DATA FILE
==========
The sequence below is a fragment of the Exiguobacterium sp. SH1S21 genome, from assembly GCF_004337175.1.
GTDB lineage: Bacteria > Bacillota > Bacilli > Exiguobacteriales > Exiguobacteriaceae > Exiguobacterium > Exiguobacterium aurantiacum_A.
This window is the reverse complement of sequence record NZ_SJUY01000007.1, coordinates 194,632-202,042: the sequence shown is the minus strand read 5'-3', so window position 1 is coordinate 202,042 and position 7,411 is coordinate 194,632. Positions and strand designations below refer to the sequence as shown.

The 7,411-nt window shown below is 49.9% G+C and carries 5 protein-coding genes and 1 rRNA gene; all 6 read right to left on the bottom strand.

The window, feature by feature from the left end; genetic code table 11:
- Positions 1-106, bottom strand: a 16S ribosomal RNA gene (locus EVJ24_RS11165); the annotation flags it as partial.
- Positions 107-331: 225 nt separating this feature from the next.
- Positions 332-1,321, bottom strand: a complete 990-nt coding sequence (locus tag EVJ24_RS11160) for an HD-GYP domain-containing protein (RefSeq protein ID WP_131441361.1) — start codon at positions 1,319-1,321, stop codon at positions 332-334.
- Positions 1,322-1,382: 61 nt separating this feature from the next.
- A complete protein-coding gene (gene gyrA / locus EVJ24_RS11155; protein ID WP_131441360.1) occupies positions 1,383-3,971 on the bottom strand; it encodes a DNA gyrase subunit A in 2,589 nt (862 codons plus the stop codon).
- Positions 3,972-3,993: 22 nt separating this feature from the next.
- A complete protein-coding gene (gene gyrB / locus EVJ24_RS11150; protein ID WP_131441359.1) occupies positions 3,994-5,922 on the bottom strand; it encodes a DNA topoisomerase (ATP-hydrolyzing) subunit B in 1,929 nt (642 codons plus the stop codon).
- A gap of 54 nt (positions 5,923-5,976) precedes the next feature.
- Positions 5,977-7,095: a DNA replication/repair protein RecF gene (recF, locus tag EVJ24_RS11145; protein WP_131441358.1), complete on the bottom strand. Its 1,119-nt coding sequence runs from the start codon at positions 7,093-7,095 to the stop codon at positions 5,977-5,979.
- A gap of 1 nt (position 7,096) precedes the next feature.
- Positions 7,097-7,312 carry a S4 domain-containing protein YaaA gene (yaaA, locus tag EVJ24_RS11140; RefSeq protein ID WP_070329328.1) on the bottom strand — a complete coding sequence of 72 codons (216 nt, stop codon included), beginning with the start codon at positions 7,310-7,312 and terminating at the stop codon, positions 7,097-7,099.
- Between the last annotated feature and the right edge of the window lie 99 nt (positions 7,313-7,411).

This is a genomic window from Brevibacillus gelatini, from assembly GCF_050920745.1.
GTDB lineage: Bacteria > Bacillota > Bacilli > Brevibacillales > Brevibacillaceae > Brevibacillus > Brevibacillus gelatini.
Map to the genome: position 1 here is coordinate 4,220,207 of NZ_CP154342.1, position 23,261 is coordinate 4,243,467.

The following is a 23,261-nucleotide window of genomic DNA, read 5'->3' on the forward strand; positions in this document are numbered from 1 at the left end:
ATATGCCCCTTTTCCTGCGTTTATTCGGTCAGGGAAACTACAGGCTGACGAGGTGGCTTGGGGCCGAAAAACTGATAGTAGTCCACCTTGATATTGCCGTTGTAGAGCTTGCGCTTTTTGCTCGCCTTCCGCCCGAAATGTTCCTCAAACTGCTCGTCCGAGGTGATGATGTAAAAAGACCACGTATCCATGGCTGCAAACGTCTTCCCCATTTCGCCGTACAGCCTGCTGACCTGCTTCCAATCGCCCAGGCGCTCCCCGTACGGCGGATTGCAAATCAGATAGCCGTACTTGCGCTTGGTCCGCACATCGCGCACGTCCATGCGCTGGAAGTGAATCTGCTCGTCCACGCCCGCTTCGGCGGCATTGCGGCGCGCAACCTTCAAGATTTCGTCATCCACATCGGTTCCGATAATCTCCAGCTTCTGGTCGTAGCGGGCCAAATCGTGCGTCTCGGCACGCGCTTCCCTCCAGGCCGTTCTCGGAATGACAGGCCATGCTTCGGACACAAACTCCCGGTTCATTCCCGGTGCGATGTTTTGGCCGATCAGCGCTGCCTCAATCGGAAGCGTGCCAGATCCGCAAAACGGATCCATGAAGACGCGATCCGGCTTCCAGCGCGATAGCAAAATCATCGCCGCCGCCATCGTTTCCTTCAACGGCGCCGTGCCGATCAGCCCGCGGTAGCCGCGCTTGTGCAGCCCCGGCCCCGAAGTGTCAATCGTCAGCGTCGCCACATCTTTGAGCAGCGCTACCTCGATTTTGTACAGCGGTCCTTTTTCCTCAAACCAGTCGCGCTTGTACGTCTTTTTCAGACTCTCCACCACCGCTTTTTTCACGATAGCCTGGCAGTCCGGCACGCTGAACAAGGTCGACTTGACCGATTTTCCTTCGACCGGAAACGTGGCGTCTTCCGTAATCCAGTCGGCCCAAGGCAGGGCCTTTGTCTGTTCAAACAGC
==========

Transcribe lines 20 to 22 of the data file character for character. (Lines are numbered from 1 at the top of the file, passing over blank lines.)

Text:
Map to the genome: position 1 here is coordinate 4,220,207 of NZ_CP154342.1, position 23,261 is coordinate 4,243,467.

The following is a 23,261-nucleotide window of genomic DNA, read 5'->3' on the forward strand; positions in this document are numbered from 1 at the left end:
ATATGCCCCTTTTCCTGCGTTTATTCGGTCAGGGAAACTACAGGCTGACGAGGTGGCTTGGGGCCGAAAAACTGATAGTAGTCCACCTTGATATTGCCGTTGTAGAGCTTGCGCTTTTTGCTCGCCTTCCGCCCGAAATGTTCCTCAAACTGCTCGTCCGAGGTGATGATGTAAAAAGACCACGTATCCATGGCTGCAAACGTCTTCCCCATTTCGCCGTACAGCCTGCTGACCTGCTTCCAATCGCCCAGGCGCTCCCCGTACGGCGGATTGCAAATCAGATAGCCGTACTTGCGCTTGGTCCGCACATCGCGCACGTCCATGCGCTGGAAGTGAATCTGCTCGTCCACGCCCGCTTCGGCGGCATTGCGGCGCGCAACCTTCAAGATTTCGTCATCCACATCGGTTCCGATAATCTCCAGCTTCTGGTCGTAGCGGGCCAAATCGTGCGTCTCGGCACGCGCTTCCCTCCAGGCCGTTCTCGGAATGACAGGCCATGCTTCGGACACAAACTCCCGGTTCATTCCCGGTGCGATGTTTTGGCCGATCAGCGCTGCCTCAATCGGAAGCGTGCCAGATCCGCAAAACGGATCCATGAAGACGCGATCCGGCTTCCAGCGCGATAGCAAAATCATCGCCGCCGCCATCGTTTCCTTCAACGGCGCCGTGCCGATCAGCCCGCGGTAGCCGCGCTTGTGCAGCCCCGGCCCCGAAGTGTCAATCGTCAGCGTCGCCACATCTTTGAGCAGCGCTACCTCGATTTTGTACAGCGGTCCTTTTTCCTCAAACCAGTCGCGCTTGTACGTCTTTTTCAGACTCTCCACCACCGCTTTTTTCACGATAGCCTGGCAGTCCGGCACGCTGAACAAGGTCGACTTGACCGATTTTCCTTCGACCGGAAACGTGGCGTCTTCCGTAATCCAGTCGGCCCAAGGCAGGGCCTTTGTCTGTTCAAACAGC